advance reader's copies, arcs, At Night We Walk in Circles, book reviews, Daniel Alarcon, fiction, literary fiction, not yet released, plays, realistic fiction, review copies, Riverhead Books, Riverhead Hardcover, South America, South American fiction
During the war – which Nelson’s father called the anxious years– a few radical students at the Conservatory founded a theater company. They read the French surrealists, and improvised adaptions of Quechua myths; they smoked cheap tobacco, and sang protest songs with vulgar lyrics.
“Nelson’s life is not turning out the way he hoped. His girlfriend is sleeping with another man, his brother has left their South American country, leaving Nelson to care for their widowed mother, and his acting career can’t seem to get off the ground. That is, until he lands a starring role in a touring revival of The Idiot President, a legendary play by Nelson’s hero, Henry Nunez, leader of the storied guerrilla theater troupe Diciembre. And that’s when the real trouble begins. The tour takes Nelson out of the shelter of the city and across a landscape he’s never seen, which still bears the scars of the civil war. With each performance, Nelson grows closer to his fellow actors, becoming hopelessly entangled in their complicated lives, until, during one memorable performance, a long-buried betrayal surfaces to force the troupe into chaos. Nelson’s fate is slowly revealed through the investigation of the narrator, a young man obsessed with Nelson’s story—and perhaps closer to it than he lets on. In sharp, vivid, and beautiful prose, Alarcón delivers a compulsively readable narrative and a provocative meditation on fate, identity, and the large consequences that can result from even our smallest choices.”
At first, At Night We Walk in Circles wasn’t as good as I thought it would be. It progressed slowly, and wasn’t that riveting. After the first twenty pages, I didn’t feel the need to keep reading. But the novel definitely had its points, and got better as it went on. Still, I didn’t find it a great book, despite its very intriguing premise, which seemed like a mix of The Unchangeable Spots of Leopards and something else. After all, we have an interesting, enigmatic narrator who’s not being quite honest about who he is. The narrator of At Night We Walk in Circles is obsessed with Nelson for some reason, and he’s perhaps “closer to it than he lets on.” I think this was a great narrative point of view, as we can see this mysterious other man investigating and we read about Nelson’s work and his fate.
Still, I feel like a lot more could have been done with this book, and it didn’t totally live up to its potential. Yes, the writing is pretty interesting, but you can tell from the writing that Daniel Alarcon thinks he’s brilliant and innovative, which I’m not so sure about. Though there were some passages, some turns of phrase, that I really enjoyed reading. I can’t quite put my finger down on why At Night We Walk in Circles wasn’t so compelling to me. Perhaps it’s that the book is a bit short on action, and it’s certainly not “compulsively readable” as the blurb boasts.Yes, things happen, but they’re interspersed with a little too many unnecessary reflections and meditations. The story itself was also very odd, and perhaps oddly told. I couldn’t quite fathom the narrator’s fascination with Nelson, or why he was so bent on tracing his roots, talking to everyone involved with him, or even anyone who had met him once or twice. Nelson didn’t seem like a really interesting person, so I knew that indeed the narrator must be more connected to him.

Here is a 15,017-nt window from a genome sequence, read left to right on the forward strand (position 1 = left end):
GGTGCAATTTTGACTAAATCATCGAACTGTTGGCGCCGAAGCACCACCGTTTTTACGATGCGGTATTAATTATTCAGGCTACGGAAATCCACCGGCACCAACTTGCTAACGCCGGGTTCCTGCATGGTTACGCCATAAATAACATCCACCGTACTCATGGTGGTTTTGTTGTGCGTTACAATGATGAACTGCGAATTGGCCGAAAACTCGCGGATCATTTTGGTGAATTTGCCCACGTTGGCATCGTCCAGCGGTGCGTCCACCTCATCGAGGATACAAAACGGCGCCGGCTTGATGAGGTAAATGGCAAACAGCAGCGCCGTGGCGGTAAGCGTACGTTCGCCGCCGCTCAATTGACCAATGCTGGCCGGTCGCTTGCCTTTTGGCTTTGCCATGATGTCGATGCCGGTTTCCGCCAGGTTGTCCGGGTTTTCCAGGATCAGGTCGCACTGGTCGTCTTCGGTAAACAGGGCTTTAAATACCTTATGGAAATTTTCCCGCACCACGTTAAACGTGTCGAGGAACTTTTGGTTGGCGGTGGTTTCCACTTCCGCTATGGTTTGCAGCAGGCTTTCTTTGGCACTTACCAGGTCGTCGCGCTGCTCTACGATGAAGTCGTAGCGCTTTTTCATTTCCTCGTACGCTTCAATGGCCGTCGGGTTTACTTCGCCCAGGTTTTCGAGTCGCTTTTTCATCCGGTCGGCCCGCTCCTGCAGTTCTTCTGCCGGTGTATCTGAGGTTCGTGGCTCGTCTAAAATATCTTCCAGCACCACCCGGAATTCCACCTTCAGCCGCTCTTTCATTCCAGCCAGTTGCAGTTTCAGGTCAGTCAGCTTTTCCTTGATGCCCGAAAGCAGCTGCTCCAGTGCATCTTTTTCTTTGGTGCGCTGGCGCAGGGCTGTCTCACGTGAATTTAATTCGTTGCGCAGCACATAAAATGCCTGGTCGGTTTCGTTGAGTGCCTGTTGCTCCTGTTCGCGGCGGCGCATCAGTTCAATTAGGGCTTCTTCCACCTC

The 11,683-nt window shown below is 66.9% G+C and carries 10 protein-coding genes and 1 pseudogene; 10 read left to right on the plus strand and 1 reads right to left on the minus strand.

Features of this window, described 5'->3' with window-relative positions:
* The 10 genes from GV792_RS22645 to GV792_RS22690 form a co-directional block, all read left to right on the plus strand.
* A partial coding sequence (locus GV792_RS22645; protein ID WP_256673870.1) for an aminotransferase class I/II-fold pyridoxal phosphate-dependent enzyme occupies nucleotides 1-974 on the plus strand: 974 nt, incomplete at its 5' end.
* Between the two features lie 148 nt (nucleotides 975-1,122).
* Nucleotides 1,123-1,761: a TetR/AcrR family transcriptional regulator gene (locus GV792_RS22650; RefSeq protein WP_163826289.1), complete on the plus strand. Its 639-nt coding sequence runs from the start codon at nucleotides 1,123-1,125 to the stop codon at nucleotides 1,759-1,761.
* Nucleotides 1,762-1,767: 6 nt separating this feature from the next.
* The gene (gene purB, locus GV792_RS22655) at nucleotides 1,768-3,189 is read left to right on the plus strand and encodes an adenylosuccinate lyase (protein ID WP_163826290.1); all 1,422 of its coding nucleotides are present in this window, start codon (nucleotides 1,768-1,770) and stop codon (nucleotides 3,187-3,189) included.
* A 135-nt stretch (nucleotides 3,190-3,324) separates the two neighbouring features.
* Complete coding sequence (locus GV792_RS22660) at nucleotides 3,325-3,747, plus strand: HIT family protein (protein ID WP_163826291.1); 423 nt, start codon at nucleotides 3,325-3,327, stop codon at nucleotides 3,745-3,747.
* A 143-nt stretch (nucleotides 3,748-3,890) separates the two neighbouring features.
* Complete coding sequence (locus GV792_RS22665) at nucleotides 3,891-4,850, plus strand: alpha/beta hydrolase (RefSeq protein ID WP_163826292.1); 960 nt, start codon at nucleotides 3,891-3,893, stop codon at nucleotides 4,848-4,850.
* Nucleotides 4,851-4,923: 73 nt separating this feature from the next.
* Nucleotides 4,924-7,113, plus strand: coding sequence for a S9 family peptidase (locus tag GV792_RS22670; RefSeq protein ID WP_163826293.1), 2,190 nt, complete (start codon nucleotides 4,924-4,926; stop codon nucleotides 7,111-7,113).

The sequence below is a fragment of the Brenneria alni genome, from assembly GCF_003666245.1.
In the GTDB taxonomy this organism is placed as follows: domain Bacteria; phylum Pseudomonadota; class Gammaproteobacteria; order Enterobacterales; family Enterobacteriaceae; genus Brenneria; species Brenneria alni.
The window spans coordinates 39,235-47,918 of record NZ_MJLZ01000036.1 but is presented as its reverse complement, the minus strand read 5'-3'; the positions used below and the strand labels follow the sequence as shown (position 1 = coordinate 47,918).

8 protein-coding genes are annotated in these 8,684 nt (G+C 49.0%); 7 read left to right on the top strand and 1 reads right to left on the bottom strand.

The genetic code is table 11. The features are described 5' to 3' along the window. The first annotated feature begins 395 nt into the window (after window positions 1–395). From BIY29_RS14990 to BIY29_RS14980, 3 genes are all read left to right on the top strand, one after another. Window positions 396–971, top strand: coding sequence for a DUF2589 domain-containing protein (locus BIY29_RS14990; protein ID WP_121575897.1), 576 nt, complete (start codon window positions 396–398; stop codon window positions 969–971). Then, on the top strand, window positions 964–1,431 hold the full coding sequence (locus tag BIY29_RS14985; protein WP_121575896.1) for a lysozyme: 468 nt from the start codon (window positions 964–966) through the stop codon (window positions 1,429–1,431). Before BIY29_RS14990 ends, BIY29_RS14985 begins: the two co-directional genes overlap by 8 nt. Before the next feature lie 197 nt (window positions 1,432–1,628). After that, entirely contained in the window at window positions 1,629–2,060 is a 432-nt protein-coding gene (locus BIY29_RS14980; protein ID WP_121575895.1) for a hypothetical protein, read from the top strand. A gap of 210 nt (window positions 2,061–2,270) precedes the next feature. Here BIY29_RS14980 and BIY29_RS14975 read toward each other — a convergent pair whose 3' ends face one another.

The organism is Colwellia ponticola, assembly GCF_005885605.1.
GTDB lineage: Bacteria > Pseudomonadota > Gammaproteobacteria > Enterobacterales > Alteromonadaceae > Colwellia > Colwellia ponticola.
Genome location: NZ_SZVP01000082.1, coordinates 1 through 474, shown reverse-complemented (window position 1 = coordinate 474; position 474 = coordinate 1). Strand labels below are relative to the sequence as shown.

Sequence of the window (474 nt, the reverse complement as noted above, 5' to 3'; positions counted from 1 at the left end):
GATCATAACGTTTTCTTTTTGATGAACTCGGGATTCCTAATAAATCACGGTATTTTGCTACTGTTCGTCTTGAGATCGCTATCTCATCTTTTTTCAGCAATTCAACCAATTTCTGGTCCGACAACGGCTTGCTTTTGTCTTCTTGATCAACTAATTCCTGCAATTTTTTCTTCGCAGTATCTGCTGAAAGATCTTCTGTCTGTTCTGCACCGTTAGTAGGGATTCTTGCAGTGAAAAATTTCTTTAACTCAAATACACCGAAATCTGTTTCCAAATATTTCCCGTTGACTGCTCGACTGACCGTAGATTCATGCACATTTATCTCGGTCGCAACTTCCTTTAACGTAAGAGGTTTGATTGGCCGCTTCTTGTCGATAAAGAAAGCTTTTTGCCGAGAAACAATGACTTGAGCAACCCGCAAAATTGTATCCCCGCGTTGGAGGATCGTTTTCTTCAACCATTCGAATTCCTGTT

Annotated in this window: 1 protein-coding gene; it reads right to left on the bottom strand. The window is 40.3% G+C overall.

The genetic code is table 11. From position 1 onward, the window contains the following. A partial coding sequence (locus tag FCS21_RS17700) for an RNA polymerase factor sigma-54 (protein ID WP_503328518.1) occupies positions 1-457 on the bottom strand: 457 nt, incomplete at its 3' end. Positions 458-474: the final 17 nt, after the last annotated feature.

As I read on, I also realized that At Night We Walk in Circles felt kind of overwritten to me. There were dense paragraphs with (somewhat) flowery turns of phrase that I caught myself skimming over, despite some of them being interesting. Still, there were some sections of the book that I liked okay, and the story, while odd, was certainly interesting enough and fairly original. It was also kind of bizarre, but in a good way, and I liked that the novel took place in an unnamed but somewhat typical South American country under rebellion, where Henry Nunez’s plays are banned. But now there’s revival with Nelson in it, and as you might expect that’s where the real trouble begins. It’s also where the novel starts to get better and more interesting.
There were some great, bizarre passages in the book, such as the way Nunez and his sister have invented a laughing game to help get out of trouble. That was so funny, and there were other odd moments like that that worked very well, and kind of redeemed the book. As often happens, the second half was much, much better, and the story picked up too.
I certainly didn’t love At Night We Walk in Circles, but it wasn’t a horrible book either. I really loved the idea of it, with its interesting title and oddball plot; it sounded like a perfect mix of the literary, the mysterious, and the entertaining. It just didn’t work so well for me, although it might for other people. I ended up liking it, although it could have been better. I received an ARC from Riverhead Books; the novel doesn’t come out until October 31st.